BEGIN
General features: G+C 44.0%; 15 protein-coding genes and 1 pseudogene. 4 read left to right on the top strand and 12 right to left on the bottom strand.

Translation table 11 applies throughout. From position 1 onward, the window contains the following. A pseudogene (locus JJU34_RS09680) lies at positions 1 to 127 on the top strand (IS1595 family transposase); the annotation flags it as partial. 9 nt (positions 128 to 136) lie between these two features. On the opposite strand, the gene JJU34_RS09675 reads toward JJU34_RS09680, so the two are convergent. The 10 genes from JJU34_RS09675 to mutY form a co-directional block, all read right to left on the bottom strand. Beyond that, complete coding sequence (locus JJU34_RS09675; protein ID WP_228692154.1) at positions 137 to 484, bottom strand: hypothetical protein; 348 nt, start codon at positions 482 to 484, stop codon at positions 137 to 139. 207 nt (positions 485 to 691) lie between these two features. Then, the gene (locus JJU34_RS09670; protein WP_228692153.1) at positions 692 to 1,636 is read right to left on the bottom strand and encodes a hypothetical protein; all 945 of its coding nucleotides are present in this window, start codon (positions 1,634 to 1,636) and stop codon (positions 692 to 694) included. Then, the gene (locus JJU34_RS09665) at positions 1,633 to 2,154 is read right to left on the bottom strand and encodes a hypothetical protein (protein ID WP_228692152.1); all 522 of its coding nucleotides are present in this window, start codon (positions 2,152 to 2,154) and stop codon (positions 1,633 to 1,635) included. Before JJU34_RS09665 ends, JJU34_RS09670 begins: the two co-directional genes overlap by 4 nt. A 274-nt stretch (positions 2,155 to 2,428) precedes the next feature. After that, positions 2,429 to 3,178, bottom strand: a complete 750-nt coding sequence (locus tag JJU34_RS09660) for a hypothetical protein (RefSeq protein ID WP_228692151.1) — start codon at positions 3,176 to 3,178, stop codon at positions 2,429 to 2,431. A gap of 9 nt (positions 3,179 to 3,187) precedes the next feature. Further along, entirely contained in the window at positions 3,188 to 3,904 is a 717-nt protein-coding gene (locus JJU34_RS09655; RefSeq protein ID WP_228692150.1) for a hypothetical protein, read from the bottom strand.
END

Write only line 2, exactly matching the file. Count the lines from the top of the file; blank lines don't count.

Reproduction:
Translation table 11 applies throughout. From position 1 onward, the window contains the following. A pseudogene (locus JJU34_RS09680) lies at positions 1 to 127 on the top strand (IS1595 family transposase); the annotation flags it as partial. 9 nt (positions 128 to 136) lie between these two features. On the opposite strand, the gene JJU34_RS09675 reads toward JJU34_RS09680, so the two are convergent. The 10 genes from JJU34_RS09675 to mutY form a co-directional block, all read right to left on the bottom strand. Beyond that, complete coding sequence (locus JJU34_RS09675; protein ID WP_228692154.1) at positions 137 to 484, bottom strand: hypothetical protein; 348 nt, start codon at positions 482 to 484, stop codon at positions 137 to 139. 207 nt (positions 485 to 691) lie between these two features. Then, the gene (locus JJU34_RS09670; protein WP_228692153.1) at positions 692 to 1,636 is read right to left on the bottom strand and encodes a hypothetical protein; all 945 of its coding nucleotides are present in this window, start codon (positions 1,634 to 1,636) and stop codon (positions 692 to 694) included. Then, the gene (locus JJU34_RS09665) at positions 1,633 to 2,154 is read right to left on the bottom strand and encodes a hypothetical protein (protein ID WP_228692152.1); all 522 of its coding nucleotides are present in this window, start codon (positions 2,152 to 2,154) and stop codon (positions 1,633 to 1,635) included. Before JJU34_RS09665 ends, JJU34_RS09670 begins: the two co-directional genes overlap by 4 nt. A 274-nt stretch (positions 2,155 to 2,428) precedes the next feature. After that, positions 2,429 to 3,178, bottom strand: a complete 750-nt coding sequence (locus tag JJU34_RS09660) for a hypothetical protein (RefSeq protein ID WP_228692151.1) — start codon at positions 3,176 to 3,178, stop codon at positions 2,429 to 2,431. A gap of 9 nt (positions 3,179 to 3,187) precedes the next feature. Further along, entirely contained in the window at positions 3,188 to 3,904 is a 717-nt protein-coding gene (locus JJU34_RS09655; RefSeq protein ID WP_228692150.1) for a hypothetical protein, read from the bottom strand.